Victor Pinchuk, businessman and philanthropist, founder of YES, opened the first day of the YES Brainstorming in Kyiv, organised by the Yalta European Strategy (YES), in partnership with the Victor Pinchuk Foundation, and expressed the view that Ukraine is not only an integral part of Europe’s history, but also Europe’s future.
10 September 2011 - The first day of the Yalta European Strategy (YES) Brainstorming, themed “Post-Covid = Pre-Disaster? Steps to Survival”, was opened by Victor Pinchuk who called on global leaders to listen to Ukraine in order to prevent future disaster. Around 70 politicians, diplomats, businessmen, activists and experts from more than 20 countries have gathered at the intimate event taking place across September 9-11 in Mystetskiy Arsenal, Kyiv, Ukraine.
Addressing during the first session of the YES Brainstorming the President of Ukraine, Volodymyr Zelenskyy, confirms he has no regrets over taking leadership, despite the global and regional challenges his nation faces. The session was a broad ranging discussion in which the President gave his opinion on the challenges the world faces post-pandemic, Ukraine’s relationship with Russia, the US, Europe and China, and the path of his Presidency.
During the conversation, President Zelenskyy mentioned the idea that the world needs to change in order to manage the existential threats of climate change, COVID-19, future pandemics and potential wars. He also said that the world needs new leaders who show their force and power with their words, and their ability to think holistically and collaborate to solve global challenges, not with weapons or threats of war.
President Zelenskyy’s session was followed by a brainstorm entitled, ‘Are We Heading for Apocalypse’, in which Professor Niall Ferguson, Senior Fellow, Hoover Institution, Stanford University, Rutger Bregman, Historian, Writer, De Correspondent, and Stephen Sackur, presenter, HARDtalk, BBC, discussed the threats facing the world today.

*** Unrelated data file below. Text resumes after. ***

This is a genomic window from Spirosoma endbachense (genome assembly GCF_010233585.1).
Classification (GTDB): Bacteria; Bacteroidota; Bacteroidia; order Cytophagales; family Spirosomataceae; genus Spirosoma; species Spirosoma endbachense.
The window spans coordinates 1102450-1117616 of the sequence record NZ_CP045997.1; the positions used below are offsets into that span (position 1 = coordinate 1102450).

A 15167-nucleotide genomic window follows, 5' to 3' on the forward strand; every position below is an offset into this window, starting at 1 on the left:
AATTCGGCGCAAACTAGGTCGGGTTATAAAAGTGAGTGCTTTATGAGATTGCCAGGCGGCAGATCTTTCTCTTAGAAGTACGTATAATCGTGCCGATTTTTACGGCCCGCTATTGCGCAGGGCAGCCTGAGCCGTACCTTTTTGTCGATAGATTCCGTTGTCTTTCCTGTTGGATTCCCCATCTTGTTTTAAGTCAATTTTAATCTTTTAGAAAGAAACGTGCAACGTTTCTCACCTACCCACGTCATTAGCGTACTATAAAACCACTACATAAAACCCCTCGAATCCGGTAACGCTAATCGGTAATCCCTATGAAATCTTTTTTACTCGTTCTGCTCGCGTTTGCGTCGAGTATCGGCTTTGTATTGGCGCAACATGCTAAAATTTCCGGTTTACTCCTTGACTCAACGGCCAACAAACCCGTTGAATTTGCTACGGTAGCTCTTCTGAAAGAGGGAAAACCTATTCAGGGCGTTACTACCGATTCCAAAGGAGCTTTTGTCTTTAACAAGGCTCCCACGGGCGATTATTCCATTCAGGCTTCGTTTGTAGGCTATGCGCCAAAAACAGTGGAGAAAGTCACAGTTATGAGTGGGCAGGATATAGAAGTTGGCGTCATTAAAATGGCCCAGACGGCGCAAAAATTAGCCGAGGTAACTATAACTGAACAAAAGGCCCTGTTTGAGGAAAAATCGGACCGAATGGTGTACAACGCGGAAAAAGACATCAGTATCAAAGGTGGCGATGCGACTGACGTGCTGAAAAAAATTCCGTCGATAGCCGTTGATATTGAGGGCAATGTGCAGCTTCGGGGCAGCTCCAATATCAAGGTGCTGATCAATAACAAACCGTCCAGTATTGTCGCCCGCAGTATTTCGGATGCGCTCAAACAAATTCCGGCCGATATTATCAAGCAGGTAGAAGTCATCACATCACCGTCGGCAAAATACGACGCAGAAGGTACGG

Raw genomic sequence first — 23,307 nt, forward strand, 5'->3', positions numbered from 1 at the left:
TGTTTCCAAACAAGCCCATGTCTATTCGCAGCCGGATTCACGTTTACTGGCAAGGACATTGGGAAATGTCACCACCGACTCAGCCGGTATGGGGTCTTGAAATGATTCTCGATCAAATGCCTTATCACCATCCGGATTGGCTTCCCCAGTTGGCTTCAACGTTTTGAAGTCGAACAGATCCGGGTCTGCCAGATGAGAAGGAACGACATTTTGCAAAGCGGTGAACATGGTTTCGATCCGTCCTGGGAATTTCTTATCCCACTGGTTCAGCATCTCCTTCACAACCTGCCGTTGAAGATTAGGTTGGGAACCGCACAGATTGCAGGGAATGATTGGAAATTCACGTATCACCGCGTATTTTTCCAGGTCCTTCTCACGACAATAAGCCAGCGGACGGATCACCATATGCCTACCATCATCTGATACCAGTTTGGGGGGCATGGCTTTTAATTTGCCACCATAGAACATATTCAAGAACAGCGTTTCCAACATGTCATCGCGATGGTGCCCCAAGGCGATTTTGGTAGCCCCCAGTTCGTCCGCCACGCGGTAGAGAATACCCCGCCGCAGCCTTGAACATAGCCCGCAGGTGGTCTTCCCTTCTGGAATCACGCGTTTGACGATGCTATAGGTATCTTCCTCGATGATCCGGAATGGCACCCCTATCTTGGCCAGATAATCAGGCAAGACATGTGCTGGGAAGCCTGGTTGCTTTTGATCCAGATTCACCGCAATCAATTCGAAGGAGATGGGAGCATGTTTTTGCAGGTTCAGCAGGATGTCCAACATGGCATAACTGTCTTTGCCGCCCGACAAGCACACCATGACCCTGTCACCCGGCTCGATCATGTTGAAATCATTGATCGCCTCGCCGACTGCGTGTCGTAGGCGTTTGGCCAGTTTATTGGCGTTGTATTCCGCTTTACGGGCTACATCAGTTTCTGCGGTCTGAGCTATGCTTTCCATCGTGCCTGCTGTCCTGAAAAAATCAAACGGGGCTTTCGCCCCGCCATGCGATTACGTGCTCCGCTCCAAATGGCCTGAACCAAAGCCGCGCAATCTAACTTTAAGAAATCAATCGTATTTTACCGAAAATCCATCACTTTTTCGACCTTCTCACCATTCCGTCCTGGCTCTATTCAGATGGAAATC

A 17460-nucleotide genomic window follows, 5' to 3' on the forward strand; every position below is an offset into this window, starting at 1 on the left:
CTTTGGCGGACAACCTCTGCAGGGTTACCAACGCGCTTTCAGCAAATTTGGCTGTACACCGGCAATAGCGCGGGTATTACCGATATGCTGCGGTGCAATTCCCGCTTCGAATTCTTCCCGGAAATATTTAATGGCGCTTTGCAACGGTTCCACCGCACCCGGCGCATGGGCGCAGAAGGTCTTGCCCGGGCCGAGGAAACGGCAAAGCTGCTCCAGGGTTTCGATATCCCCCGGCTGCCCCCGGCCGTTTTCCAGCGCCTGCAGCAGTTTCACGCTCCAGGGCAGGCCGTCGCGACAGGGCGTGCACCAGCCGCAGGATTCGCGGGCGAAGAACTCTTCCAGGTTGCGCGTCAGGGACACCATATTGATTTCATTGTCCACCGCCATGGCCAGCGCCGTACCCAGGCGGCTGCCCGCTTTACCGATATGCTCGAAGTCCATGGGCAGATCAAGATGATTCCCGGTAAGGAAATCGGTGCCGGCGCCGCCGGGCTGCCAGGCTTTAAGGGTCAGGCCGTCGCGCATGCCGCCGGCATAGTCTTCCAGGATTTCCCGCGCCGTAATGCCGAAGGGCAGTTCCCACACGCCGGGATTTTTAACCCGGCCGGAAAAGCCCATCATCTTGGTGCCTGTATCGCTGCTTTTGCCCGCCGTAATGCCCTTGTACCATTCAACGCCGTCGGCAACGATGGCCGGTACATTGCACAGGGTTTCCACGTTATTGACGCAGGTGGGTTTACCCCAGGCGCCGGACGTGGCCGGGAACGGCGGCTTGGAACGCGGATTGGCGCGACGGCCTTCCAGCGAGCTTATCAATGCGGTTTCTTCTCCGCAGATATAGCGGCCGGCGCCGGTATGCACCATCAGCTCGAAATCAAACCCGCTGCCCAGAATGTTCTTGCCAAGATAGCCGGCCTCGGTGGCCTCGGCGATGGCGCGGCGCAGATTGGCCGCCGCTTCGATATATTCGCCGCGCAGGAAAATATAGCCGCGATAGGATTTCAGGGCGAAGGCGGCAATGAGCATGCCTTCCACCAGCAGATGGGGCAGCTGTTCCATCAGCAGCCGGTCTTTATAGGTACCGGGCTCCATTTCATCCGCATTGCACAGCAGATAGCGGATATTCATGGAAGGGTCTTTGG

On the subject of climate change, Professor Ferguson said that any changes the US and EU are making to combat climate change will have little effect if they cannot persuade China and India to reduce their GHG emissions. Bregman and Sackur both referred to the fact that, historically, the West has contributed far more than China and India to the deterioration of the climate, and that the West cannot expect China to reduce its emissions if its own house is not in order. While they concluded that there are serious issues that we need to address as a global community, the apocalypse is not yet upon us.
During a brainstorm entitled ‘Does the US Withdrawal from Afghanistan Imply a Loss of Credibility for all US Commitments and Alliances? Or is Afghanistan a Special Case?’ Charles King, Professor of International Affairs and Government at Georgetown University, claimed that the US is clearing the decks in a bid to rebuild itself from the inside out.
According to King, China and Russia have been quietly smiling whilst the US has been spinning its wheels in Afghanistan and Iraq, but claimed that Biden is now focused on rebuilding and reorienting to ensure that American democracy does not stumble and that someone like Donald Trump never occupies the White House again.
The issue of ‘Extreme Weather and Climate Change - Can We Stop It, and What Will It Take?’ was discussed by Fareed Zakaria, host of CNN, Mike Berners-Lee, director of Small World Consulting, Rutger Bregman, and Andrew Forrest AO, chairman and founder of Fortescue Future Industries, Minderoo Foundation, and Tattarang.
According to Zakaria, the most imminent crisis of climate change is clear - population displacement from the planet’s equator will result in political and social turmoil across the globe. A heated debate ensued between the panel on where priorities should lie to curb carbon emissions, but the panel formed a consensus on the gravity of the issue and that any solutions must begin with fundamental changes in human society.
Some highlights from the sessions heard so far include: